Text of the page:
Yorkshire Terrier

Other Names
Country of Origin
England and Scotland
Dogs: 4-7 pounds Female: 3-6 pounds
Dogs: 6-9 inches Female: 5-7 inches
Life Expectancy
12-15 years
Litter Size
2 to 3

The Yorkshire Terier is a long-haired toy terrier whose blue and tan coat is parted on the face and from the base of the skull to the end of the tail and hangs evenly and quite straight down each side of the body.

The hair on the head is so abundant that it is almost always necessary to gather it in a band to keep from going into the dog’s food bowl and to give the animal maximum visibility. Some owners choose to trim the hair on top of the head. This puppy is one of the world’s smallest dogs.

Newborn Yorkies are born black in color with tan on the eyebrow, jaws, chest and feet. They are fully mature in two years. Yorkshire Terriers are intelligent, spirited and alert. Patient training and early socialization will reduce the Yorkshire Terrier’s tendencies towards timidity and nipping.


The Yorkie is a “big dog in a small dog’s body,” it can be aggressive to strange dogs and small animals. They do best with older, considerate children. Yorkies are easy to train, although they can sometimes be stubborn.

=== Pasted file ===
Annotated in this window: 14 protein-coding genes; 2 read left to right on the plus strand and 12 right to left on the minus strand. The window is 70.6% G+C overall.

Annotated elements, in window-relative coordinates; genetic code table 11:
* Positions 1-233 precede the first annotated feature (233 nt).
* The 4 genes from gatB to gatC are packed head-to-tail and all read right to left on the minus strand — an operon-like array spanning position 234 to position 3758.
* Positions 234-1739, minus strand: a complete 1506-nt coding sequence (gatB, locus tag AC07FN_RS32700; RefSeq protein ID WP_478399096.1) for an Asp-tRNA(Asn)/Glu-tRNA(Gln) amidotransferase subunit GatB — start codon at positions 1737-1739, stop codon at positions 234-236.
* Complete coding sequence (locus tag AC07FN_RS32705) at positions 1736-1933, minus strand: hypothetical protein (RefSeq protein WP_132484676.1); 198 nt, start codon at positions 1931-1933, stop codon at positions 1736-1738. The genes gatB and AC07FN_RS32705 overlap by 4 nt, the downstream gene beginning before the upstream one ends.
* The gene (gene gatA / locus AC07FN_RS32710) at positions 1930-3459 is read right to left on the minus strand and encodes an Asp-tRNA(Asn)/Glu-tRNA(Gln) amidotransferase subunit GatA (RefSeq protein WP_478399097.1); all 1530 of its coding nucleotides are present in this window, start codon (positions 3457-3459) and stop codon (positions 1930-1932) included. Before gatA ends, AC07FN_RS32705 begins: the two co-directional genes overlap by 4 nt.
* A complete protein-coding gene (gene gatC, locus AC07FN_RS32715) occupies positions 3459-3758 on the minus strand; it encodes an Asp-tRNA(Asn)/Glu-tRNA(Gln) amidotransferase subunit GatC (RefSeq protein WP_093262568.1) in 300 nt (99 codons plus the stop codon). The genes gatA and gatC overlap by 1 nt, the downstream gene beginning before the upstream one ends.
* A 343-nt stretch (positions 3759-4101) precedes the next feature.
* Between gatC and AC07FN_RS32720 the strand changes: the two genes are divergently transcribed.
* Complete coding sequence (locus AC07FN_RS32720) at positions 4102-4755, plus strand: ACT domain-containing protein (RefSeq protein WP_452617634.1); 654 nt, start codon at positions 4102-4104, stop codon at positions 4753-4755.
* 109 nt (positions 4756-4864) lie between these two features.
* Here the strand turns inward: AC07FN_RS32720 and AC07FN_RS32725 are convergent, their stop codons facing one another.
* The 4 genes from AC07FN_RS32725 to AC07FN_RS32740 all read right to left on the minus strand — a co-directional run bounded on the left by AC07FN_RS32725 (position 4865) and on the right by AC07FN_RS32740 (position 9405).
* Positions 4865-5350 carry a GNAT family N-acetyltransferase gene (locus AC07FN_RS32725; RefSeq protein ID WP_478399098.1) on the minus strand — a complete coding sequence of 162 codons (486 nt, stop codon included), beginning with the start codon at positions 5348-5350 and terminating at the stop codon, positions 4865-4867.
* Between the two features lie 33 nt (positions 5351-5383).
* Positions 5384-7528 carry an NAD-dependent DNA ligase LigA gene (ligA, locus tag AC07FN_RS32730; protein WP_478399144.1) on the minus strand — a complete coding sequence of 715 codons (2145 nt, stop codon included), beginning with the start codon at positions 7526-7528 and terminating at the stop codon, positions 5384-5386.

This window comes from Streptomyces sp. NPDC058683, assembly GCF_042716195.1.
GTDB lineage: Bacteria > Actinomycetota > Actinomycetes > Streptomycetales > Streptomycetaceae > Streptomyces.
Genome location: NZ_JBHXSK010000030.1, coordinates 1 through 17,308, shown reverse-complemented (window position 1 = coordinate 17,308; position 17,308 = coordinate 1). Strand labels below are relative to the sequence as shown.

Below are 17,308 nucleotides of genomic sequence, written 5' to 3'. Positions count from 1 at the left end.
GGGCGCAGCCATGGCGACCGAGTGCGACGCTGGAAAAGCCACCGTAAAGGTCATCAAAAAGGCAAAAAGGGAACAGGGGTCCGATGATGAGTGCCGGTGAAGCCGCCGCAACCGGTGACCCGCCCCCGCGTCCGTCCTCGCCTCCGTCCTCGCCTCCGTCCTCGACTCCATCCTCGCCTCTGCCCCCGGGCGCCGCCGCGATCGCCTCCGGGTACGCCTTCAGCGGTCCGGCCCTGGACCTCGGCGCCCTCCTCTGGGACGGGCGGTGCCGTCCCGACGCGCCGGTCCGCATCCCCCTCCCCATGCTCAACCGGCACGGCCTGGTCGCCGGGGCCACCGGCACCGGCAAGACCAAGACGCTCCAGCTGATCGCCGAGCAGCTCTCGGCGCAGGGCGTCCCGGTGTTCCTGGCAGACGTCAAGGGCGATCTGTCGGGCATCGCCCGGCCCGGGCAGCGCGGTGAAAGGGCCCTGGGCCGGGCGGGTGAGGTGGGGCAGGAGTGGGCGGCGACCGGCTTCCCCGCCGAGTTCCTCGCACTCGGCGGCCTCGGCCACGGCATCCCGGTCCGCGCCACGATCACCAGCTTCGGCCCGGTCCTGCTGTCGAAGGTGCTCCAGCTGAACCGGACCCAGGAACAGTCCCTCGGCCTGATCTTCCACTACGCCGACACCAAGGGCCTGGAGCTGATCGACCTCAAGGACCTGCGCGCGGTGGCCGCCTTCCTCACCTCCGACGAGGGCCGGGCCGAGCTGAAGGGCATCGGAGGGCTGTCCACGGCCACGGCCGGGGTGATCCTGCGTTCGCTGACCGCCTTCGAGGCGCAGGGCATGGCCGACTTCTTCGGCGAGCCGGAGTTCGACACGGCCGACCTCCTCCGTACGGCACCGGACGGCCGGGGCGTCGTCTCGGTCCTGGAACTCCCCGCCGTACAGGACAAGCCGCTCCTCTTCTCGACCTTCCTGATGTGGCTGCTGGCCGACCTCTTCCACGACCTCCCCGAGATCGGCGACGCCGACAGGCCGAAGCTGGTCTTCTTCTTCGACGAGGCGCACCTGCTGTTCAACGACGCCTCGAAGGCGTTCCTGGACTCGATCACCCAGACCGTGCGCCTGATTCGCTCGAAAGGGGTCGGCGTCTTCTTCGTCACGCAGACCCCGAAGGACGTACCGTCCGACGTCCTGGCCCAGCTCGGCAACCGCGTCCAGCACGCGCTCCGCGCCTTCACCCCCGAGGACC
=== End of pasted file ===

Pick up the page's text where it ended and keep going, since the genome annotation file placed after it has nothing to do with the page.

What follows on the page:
Blue-black and tan.


Yorkshire Terriers have a fine and silky coat.

Health Issues

Teacup Yorkies are susceptible to eye irritations, premature dental disease and patellar luxation. Yorkies are prone to bronchitis and early tooth decay, poor tolerance of anaesthetic, and delicate digestion. Be sure to feed Yorkies with dry food (canned food can be added) to help keep their teeth clean and strong. They should get their teeth cleaned at the Vet to keep them from falling out and creating infection. Some puppies suffer paralysis in the hindquarters caused by herniated disks and other problems of the spine. To minimize the risk of your Yorkie developing any hereditary health issues, you should buy a Yorkie puppy from a reputable Yorkshire Terrier breeder.

Living Environment

Apartment life is quite suitable for a Yorkshire Terrier. Although it is quite partial to long walks that country living can afford, it is able to adapt to all lifestyles and live in a reduced space. The breed can be sensitive to the cold weather and shows much preference for warm climates.